Further price rises could plunge the world economy back into recession – IEA Chief Economist
If oil averages USD 120 per barrel in 2012, the global oil import burden – defined as total spending by net importing countries on net imports of oil – is set to reach a record high of over USD 2 trillion, or USD 5.5 billion per day, IEA Chief Economist Fatih Birol has said.
Oil price spikes have preceded each global recession since the early 1970s. Today, although the oil intensity (oil consumption per unit of Gross Domestic Product) of the global economy is less, prices still matter, particularly given the fragile state of the economic recovery.
Higher energy costs are reducing households’ purchasing power, forcing them to cut back on spending on other items or to increase their debt.
"The current price levels are on average higher than the awful year of 2008, and as such have the capacity to tip the global economy back into recession," Dr. Birol said.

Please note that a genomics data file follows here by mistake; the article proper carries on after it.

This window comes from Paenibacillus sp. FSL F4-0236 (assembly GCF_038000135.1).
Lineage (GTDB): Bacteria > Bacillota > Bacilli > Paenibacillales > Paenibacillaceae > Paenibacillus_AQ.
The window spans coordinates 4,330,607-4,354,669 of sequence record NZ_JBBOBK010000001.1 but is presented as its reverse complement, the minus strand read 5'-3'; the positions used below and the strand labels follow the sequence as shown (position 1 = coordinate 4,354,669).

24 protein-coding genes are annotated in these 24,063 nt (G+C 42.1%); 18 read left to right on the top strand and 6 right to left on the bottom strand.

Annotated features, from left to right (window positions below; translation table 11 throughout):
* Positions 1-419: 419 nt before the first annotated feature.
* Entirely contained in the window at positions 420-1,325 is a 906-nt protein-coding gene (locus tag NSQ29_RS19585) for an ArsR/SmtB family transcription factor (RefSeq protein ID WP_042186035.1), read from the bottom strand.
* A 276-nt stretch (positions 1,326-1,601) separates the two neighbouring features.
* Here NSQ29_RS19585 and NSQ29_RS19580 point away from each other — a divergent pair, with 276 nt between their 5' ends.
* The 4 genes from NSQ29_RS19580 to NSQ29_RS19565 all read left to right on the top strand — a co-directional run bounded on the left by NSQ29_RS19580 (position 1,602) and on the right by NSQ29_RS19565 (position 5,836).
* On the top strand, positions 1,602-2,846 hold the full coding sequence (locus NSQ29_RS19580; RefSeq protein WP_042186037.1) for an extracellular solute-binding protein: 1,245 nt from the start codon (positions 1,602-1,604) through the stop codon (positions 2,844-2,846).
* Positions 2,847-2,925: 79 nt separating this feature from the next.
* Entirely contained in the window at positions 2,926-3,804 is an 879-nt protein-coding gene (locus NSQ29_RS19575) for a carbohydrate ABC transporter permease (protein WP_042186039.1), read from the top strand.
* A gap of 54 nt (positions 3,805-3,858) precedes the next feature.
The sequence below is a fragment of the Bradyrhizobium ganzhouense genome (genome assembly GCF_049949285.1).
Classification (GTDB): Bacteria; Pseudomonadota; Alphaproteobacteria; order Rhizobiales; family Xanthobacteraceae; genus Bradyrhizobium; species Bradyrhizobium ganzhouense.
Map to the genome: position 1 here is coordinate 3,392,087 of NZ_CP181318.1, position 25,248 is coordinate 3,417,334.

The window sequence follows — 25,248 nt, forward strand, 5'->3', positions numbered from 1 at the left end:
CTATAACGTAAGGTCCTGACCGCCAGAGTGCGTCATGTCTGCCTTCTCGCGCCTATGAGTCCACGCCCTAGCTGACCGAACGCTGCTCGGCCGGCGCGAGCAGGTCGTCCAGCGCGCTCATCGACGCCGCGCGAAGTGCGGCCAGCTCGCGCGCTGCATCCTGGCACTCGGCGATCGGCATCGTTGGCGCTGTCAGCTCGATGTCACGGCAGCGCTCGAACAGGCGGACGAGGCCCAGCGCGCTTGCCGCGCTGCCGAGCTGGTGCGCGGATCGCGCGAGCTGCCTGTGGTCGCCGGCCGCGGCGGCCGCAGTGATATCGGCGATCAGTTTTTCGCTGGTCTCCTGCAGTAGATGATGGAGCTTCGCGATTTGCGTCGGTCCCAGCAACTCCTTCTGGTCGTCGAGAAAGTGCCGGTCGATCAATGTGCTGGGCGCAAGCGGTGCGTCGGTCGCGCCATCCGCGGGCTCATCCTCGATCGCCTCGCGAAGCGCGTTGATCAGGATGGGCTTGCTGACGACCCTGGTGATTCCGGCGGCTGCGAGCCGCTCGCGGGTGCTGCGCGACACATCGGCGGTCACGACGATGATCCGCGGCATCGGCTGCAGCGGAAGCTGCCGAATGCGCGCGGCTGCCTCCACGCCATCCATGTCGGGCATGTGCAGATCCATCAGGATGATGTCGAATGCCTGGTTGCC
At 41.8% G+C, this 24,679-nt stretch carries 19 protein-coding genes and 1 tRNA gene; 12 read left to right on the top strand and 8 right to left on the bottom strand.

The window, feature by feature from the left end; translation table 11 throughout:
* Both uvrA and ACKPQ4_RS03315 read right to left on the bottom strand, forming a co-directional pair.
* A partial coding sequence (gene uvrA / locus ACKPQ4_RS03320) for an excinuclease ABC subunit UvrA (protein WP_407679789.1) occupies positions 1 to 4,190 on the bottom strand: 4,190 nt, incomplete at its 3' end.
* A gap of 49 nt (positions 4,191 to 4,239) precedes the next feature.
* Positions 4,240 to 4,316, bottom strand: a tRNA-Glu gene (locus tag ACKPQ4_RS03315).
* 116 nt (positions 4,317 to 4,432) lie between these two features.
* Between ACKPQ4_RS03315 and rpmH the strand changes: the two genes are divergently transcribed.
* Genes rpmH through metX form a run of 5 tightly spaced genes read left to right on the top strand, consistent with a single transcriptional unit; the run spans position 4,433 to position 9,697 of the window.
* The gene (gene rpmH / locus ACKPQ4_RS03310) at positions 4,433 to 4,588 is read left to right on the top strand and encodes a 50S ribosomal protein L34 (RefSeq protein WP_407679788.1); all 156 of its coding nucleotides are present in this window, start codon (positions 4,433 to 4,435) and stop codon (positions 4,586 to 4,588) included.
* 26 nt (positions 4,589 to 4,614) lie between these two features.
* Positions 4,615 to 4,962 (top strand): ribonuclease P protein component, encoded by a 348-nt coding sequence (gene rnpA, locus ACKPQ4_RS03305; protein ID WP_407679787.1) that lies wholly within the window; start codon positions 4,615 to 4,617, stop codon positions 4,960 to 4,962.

These slides assess how current crude prices are contributing to economic malaise. The next set of slides which focus on this issue will be released on Monday 9 April.
Slides: Impact of high oil prices on the economy
- The link between oil prices and the macro economy is complex
- Oil prices still matter to the global economy
- Oil prices are scaling new heights